Friday, July 02, 2010
A Southerner's Ten Commandments
Non-Southerners (the PC way of saying Yankees) just don't understand the Southern approach to life. We talk too slow. We worry about the wrong things. We never say what we mean.
But it can all traced back to the 10 Commandments of Being Southern. It's bred in us, especially Southern women, from the time our little bottoms are slapped and we open our eyes to the world.
1) Thou Shalt Always Display Good Manners. Now, this is not saying that Non-Southerners don't put stock in manners. They do. They just don't use them to the effect that Southerners do. It's much harder for someone to be rude to you when you're being nice to them. Don't holler and yell the next time you get bad service. Kill that cashier with kindness. Trust me, the poor blighted soul won't know what hit her.
2) Thou Shalt Never Rush. Non-Southerners -- well, the urban variety -- talk fast and they move fast and they eat fast. We Southerners know that such high velocity is only inviting trouble, for yes, the early bird may have gotten the worm, but what does that say about the luck of the early WORM?
3) Thou Shalt Always Remember That You Are A Direct Reflection of Your Mama's Raisin'. This, more than any other Southern Commandment is critical. It guides your behavior in ways that last long past the preacher's last prayer over your mama's casket. My mama's worst fear wasn't spiders or snakes or even a lizard loose in her house -- it was that she would be "hew-miiiiil-ee-ated." Yes, that's exactly how Mama said it. I laughed at her until I had a daughter of my own.
4) Thou Shalt Be Kind To Animals and Other Dumb Creatures, For They Know Not What They Do. Again, I'm not saying that Non-Southerners aren't kind to those who are vulnerable. They are, for the most part. But we Southerners tend to understand Commandment #4 applies to more critters than those covered with fur -- it applies to men, for instance, heinous husbands who say horrid things. And it applies to the less-genteelly brought up Southern girl who doesn't mind her manners and says something cutting and, my word, unforgivably direct.
5) Thou Shalt Always Be Hospitable. Yes, Non-Southerners can be hospitable, but we Southerners are truly brought up to believe that when we say, "C'mon in and stay a spell," we're opening our house up to you for anywhere from five minutes to five months. We're not going to turn you away hungry, even if it means stretching the spaghetti sauce with ketchup (a true story told by one of my friends, whose Dumb Critter Husband brought in a mess of good ol' boys for supper.)
6) Thou Shalt Uphold Tradition. Northerners don't understand why we put so much stock in tradition. They see us as resistant to change and progress. We, on the other hand, understand that things are always changing, and that if you wait long enough, it will work its way right back to where it was. Take, for instance, long straight hair and flare-leg jeans. Didn't we tell you not to throw those clothes out?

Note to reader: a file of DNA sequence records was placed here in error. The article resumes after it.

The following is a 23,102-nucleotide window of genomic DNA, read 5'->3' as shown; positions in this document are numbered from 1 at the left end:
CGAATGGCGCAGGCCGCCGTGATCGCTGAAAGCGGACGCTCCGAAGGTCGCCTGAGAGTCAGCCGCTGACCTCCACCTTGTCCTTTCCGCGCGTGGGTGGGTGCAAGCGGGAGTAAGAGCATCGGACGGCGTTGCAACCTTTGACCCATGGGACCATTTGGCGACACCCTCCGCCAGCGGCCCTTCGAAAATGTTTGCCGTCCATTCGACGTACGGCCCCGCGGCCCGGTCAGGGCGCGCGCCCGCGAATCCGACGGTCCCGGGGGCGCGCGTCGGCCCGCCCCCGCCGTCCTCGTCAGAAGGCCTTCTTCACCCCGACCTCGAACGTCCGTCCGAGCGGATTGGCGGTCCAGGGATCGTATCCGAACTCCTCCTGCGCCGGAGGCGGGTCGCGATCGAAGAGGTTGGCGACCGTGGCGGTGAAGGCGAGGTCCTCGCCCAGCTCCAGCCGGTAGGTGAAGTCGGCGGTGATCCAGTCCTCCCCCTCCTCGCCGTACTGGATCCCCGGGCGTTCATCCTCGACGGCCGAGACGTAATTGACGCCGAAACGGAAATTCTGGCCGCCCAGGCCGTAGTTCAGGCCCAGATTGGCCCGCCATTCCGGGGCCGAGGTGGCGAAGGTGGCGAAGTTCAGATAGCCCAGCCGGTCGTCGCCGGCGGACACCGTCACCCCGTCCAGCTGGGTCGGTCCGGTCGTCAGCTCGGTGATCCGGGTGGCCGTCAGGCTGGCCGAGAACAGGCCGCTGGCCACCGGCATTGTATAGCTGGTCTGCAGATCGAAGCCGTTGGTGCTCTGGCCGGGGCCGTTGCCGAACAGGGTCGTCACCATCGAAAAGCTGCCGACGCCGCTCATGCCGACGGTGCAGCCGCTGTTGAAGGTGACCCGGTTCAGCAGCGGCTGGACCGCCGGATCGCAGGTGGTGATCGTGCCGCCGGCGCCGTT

7) Thou Shalt Keep Weddings And Funerals Sacred. Closely associated with Commandment #6 is the one about Weddings and Funerals. Yes, you will attend every single solitary bridal shower -- the hardware shower, the lingerie shower, the Tupperware shower, the bridal-bridal shower -- that your starry-eyed engaged friend's mama is throwing. And you'll do it with a smile, because weddings are sacred. As for funerals, you'd best have a pan of home-baked lasagna in the freezer at the ready to take to the bereaved, because trust me, people will remember those kindnesses. And don't you dare think that bucket of greasy fast-food chicken will do -- if hard-pressed for time, throw together a care package of napkins, paper plates and cups, tissue and paper towels, or bring a big old ice chest full of ice.
8) Thou Shalt Honor Your Home. Southerners -- true Southerners -- know their home is where they were raised. True, they might get a wild hair and move up to New York City, but they're never FROM there. I know Southerners who've taken this commandment to the extreme ... there are spots in my county where you can drive for miles until you get to a house that doesn't belong to folks kin to their neighbors. And no, I'm not talking about marrying cousins. We don't do that. Er, not anymore.
9) Thou Shalt Honor Your Kith & Kin. This goes with Commandments #1, #3 and #4. Even if dumb old Uncle Butterball's drunk as a skunk and the old coot keeps mistaking you for a Hooter's waitress, you just smile and swat his hand. Then you go tell his wife, the long-suffering Aunt Mary Ellen, "I do declare, I think the poor old soul's forgotten his pills." That's all Aunt Mary Ellen needs to hear before she'll drag the dumb old thing out to the car by his ear.
10) Thou Shalt Never Apologize For Being Southern. Non-Southerners will assume Southerners, because of our studied indirectness, our slow, ponderous way with language, because of the way we get snookered into not one, not two, but three bridal showers for the same girl, that we are dumb. But we are not dumb. We're just treating people like we want to be treated, and as long as we don't venture above the Mason-Dixon line (or some city over-run by people who don't understand the importance of Commandment #3), we pretty much are treated that way.